Tag Archives: rust

You’re only supposed to blow the bloody doors off!

I’ve spent the last couple of months gradually stripping parts off the Herald before either discarding or cleaning, painting and generally refurbishing them in preparation for the great day when I start reassembing the car.  It’s a bit of a mixed bag; some parts have come out literaly as good as new, whilst others have needed a fair amount of attention to bring them up to a good enough standard  – and a few have gone straight in the bin.  At the end of the day I’m not aiming to produce a show car, but it would be a shame to drop the standard of the rebuild for the want of spending a few pennies as I go.

Along the way I’ve found one or two ‘nasties’ where the tin worm has eaten its way through the bodywork.  At the moment things don’t look too bad, but its difficult to be sure about the state of some of the panels, especially the floor, until I’ve had them bead or soda blasted.   One thing I’ve been surprised about is the amount of mud that was clinging to the bottom of the car – the chassis rails were full of the stuff, to the extent that it looked as though the car had been driven through fields before it was taken off the road.  The fact that the underside of the car was coated in this stuff for at least three decades makes me wonder that rust didn’t consume the entire car long ago! 

The arrival of family manpower home for Christmas provided the opportunity to lift the body off the chassis, so with the help of Dave Hardy (a fellow Gloucester TSSC member) we spent an interesting 15 minutes yesterday morning ‘getting her top off’.  All went smoothly with the exception of one retaining bolt which refused to budge until it succumbed to the attentions of the angle grinder.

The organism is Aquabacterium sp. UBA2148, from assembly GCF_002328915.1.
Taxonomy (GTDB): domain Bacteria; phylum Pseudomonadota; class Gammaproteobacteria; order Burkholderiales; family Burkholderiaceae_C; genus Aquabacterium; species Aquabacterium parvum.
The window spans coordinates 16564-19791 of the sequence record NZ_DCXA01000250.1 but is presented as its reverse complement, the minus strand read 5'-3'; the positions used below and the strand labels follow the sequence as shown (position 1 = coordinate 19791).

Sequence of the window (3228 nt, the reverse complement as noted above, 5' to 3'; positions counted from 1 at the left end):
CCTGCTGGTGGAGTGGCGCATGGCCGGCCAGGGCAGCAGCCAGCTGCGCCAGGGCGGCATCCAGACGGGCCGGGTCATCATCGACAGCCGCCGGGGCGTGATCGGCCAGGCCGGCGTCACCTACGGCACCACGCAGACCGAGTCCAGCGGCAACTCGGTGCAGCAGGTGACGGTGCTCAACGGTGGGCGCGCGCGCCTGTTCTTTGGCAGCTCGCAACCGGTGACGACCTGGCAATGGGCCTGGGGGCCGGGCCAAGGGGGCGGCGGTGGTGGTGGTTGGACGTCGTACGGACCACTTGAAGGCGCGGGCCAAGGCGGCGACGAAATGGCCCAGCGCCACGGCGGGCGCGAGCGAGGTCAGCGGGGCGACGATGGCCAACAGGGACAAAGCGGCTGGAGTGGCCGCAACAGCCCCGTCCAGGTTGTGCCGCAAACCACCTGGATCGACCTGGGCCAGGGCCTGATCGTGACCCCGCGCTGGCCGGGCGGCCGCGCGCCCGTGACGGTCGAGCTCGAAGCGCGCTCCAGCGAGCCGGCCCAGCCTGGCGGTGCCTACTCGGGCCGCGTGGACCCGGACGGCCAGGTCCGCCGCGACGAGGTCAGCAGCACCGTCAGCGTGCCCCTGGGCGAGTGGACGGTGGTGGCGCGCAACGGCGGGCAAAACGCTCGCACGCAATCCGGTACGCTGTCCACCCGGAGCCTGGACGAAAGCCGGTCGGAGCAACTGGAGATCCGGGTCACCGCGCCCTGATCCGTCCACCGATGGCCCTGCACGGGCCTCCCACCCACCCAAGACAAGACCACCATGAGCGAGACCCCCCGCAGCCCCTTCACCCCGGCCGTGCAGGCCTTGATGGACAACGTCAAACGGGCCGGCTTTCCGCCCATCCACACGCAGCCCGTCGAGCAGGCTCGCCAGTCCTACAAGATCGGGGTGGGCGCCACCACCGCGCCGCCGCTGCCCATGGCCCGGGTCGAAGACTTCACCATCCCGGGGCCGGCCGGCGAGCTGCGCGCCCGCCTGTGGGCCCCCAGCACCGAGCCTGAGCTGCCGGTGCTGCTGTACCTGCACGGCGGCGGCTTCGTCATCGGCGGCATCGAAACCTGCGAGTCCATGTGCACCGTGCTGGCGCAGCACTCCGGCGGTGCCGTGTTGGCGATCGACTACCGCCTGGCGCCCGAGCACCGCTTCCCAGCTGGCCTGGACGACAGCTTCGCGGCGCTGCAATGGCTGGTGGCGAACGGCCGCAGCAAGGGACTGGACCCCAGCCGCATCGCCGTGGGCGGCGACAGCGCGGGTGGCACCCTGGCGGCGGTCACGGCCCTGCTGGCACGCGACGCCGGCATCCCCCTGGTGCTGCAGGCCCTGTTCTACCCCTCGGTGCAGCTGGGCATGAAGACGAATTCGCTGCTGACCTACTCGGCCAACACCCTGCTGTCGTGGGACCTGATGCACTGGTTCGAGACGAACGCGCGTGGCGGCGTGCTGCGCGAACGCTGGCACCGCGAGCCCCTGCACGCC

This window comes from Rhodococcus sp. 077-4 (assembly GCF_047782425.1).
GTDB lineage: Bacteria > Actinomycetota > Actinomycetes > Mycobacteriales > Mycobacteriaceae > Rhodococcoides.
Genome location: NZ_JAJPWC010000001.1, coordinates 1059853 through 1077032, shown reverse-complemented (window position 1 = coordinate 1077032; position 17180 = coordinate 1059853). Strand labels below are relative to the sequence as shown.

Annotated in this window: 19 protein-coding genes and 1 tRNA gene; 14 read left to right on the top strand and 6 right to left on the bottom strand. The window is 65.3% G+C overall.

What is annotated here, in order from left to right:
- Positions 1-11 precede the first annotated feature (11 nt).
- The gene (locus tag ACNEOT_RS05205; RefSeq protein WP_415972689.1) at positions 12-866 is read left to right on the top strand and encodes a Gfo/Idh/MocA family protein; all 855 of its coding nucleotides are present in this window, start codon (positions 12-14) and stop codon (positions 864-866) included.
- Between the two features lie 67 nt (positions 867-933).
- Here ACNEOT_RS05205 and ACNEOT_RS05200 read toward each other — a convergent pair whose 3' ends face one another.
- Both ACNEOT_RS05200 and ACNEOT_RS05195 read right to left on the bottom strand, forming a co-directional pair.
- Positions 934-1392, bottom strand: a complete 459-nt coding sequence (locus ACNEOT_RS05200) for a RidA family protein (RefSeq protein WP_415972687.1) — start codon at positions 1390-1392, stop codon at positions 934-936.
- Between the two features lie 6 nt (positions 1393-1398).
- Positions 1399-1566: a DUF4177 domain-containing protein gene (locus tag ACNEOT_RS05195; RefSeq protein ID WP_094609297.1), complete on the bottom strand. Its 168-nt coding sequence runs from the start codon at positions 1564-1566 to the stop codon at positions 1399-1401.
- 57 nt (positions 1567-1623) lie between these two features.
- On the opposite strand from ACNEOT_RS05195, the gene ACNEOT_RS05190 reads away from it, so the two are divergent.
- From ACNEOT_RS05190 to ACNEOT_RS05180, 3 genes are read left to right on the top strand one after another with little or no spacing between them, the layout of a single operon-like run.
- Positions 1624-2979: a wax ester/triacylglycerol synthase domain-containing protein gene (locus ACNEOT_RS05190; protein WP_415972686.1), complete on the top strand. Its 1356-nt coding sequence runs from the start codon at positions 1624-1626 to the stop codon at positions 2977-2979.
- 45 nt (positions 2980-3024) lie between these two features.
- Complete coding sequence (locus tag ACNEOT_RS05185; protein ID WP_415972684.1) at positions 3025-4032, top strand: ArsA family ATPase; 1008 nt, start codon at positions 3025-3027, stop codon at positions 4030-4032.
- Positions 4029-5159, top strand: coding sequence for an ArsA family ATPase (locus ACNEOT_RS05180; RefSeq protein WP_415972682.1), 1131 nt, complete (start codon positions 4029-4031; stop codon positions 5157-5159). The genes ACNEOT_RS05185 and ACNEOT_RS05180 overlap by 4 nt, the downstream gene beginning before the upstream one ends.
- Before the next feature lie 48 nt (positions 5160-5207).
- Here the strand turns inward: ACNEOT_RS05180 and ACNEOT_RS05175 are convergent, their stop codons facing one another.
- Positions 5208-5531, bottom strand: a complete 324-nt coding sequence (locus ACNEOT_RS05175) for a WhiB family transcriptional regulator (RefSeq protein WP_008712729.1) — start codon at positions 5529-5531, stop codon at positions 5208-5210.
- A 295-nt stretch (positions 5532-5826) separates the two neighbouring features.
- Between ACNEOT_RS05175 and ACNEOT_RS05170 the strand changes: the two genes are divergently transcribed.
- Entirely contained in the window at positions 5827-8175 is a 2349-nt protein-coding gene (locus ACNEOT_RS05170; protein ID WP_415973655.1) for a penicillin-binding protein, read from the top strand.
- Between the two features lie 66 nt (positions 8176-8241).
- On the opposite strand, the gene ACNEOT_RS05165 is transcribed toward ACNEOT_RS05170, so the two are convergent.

Once the chassis was exposed it became clear that fairly major repairs have been been carried out previously – the two side rails and three of the riggers have been replaced at some time in the past, though without welds on the upper edges of the rails – which indicates that the work was done without removing the body and therefore resulted in a substantially weaker repair.  Of the five remaining riggers the two front ones seem to be OK but the remaining three are dangerously thin and will have to be replaced along with the two side rails.  My plan is to do so before sending the chassis off for blasting to reduce the risk of distortion and problems when it comes to replacing the body.